174. Then, before examining the facts, the Panel again stated its interpretation of the "material advantage" clause in item (k), this time, as follows:
103] (emphasis added)
175. Finally, in its concluding paragraph, the Panel repeated its interpretation of the "material advantage" clause of item (k) as follows:
176. We note that, in its very first statement of its interpretation of the "material advantage" clause, the Panel characterized "material advantage" as "materially more favorable than the terms that would have been available in the absence of the payment." (emphasis added) However, we observe also that, in its subsequent statements, the Panel interpreted "material advantage" as simply "more favourable than the terms that would otherwise be available in the marketplace to the purchaser with respect to the transaction in question." (emphasis added) In the latter interpretation, the Panel omitted the word "material".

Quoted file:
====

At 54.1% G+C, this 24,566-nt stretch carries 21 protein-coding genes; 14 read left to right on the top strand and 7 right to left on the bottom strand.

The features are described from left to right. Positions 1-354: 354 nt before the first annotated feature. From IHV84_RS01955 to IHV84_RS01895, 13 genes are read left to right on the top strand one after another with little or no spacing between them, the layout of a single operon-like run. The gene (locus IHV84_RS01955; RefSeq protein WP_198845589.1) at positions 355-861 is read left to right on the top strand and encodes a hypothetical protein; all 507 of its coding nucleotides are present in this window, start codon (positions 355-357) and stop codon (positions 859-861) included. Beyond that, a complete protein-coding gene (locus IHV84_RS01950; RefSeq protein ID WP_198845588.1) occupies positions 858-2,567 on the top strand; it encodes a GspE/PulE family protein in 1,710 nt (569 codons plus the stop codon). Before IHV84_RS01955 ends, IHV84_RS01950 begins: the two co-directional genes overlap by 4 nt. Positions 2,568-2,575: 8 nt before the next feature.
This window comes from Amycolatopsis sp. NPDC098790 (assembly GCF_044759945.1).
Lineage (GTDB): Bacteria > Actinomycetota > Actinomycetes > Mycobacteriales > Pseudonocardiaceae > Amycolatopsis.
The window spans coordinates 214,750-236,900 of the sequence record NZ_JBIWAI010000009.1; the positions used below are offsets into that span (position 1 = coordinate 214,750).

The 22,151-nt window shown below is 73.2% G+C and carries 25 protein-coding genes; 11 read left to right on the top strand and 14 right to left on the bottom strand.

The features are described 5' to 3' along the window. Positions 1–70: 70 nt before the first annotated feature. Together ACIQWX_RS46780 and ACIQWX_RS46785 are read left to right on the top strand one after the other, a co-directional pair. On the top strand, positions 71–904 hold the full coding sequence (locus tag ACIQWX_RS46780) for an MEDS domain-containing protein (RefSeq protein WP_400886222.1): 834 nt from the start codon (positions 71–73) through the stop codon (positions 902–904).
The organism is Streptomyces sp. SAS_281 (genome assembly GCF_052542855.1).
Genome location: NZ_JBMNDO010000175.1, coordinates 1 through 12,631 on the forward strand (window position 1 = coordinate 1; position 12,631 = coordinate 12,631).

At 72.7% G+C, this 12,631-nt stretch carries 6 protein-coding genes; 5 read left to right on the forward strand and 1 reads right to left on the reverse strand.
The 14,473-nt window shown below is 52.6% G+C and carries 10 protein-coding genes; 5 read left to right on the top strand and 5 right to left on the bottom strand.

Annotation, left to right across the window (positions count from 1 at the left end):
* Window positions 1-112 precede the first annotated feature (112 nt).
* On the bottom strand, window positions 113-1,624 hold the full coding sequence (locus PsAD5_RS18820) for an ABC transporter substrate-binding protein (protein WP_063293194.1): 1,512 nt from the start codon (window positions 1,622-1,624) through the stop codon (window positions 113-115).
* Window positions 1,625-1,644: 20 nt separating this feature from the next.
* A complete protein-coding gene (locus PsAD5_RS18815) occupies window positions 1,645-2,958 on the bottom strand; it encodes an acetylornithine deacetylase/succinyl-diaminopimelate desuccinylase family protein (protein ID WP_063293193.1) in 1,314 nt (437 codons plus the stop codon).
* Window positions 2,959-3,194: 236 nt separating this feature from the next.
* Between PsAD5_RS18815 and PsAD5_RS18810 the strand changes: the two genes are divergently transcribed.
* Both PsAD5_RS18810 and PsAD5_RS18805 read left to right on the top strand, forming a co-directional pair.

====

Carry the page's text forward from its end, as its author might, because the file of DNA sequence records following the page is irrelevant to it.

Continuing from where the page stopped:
177. As always, we examine the terms of the provision at issue, in this case, the "material advantage" clause of item (k). We look first to the ordinary meaning of the language used. We agree with the Panel's statement that the ordinary meaning of the word "advantage" is "a more favorable or improved position" or a "superior position". However, we note that item (k) does not refer simply to "advantage". The word "advantage" is qualified by the adjective "material". As mentioned before, in its ultimate interpretation of the phrase "used to secure a material advantage" which the Panel finally adopted and applied to the export subsidies for regional aircraft under PROEX, the Panel read the word "material" out of item (k). This, we consider to be an error.